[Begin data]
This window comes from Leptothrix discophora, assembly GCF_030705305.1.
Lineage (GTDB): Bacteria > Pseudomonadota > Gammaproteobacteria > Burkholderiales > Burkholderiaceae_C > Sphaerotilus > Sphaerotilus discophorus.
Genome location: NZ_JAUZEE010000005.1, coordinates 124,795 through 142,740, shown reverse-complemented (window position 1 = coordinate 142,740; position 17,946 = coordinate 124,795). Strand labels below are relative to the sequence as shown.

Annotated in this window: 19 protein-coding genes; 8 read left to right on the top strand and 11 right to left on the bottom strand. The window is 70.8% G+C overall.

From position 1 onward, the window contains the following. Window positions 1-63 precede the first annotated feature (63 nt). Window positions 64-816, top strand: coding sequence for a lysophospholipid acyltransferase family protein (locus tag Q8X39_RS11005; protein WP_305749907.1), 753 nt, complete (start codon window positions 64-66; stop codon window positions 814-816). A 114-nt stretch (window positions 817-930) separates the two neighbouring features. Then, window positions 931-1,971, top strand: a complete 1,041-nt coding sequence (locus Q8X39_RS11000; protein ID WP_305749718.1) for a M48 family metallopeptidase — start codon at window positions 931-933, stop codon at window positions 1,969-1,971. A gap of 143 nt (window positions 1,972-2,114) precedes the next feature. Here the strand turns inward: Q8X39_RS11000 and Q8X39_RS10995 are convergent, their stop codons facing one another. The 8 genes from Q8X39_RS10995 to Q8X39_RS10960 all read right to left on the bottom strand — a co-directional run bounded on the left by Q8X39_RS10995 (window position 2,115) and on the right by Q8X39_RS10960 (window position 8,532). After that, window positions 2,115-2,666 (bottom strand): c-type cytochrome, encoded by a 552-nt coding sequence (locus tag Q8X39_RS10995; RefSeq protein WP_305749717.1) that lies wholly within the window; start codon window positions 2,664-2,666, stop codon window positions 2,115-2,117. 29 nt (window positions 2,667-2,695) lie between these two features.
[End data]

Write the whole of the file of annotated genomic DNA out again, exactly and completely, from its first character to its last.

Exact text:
This window comes from Leptothrix discophora, assembly GCF_030705305.1.
Lineage (GTDB): Bacteria > Pseudomonadota > Gammaproteobacteria > Burkholderiales > Burkholderiaceae_C > Sphaerotilus > Sphaerotilus discophorus.
Genome location: NZ_JAUZEE010000005.1, coordinates 124,795 through 142,740, shown reverse-complemented (window position 1 = coordinate 142,740; position 17,946 = coordinate 124,795). Strand labels below are relative to the sequence as shown.

Annotated in this window: 19 protein-coding genes; 8 read left to right on the top strand and 11 right to left on the bottom strand. The window is 70.8% G+C overall.

From position 1 onward, the window contains the following. Window positions 1-63 precede the first annotated feature (63 nt). Window positions 64-816, top strand: coding sequence for a lysophospholipid acyltransferase family protein (locus tag Q8X39_RS11005; protein WP_305749907.1), 753 nt, complete (start codon window positions 64-66; stop codon window positions 814-816). A 114-nt stretch (window positions 817-930) separates the two neighbouring features. Then, window positions 931-1,971, top strand: a complete 1,041-nt coding sequence (locus Q8X39_RS11000; protein ID WP_305749718.1) for a M48 family metallopeptidase — start codon at window positions 931-933, stop codon at window positions 1,969-1,971. A gap of 143 nt (window positions 1,972-2,114) precedes the next feature. Here the strand turns inward: Q8X39_RS11000 and Q8X39_RS10995 are convergent, their stop codons facing one another. The 8 genes from Q8X39_RS10995 to Q8X39_RS10960 all read right to left on the bottom strand — a co-directional run bounded on the left by Q8X39_RS10995 (window position 2,115) and on the right by Q8X39_RS10960 (window position 8,532). After that, window positions 2,115-2,666 (bottom strand): c-type cytochrome, encoded by a 552-nt coding sequence (locus tag Q8X39_RS10995; RefSeq protein WP_305749717.1) that lies wholly within the window; start codon window positions 2,664-2,666, stop codon window positions 2,115-2,117. 29 nt (window positions 2,667-2,695) lie between these two features.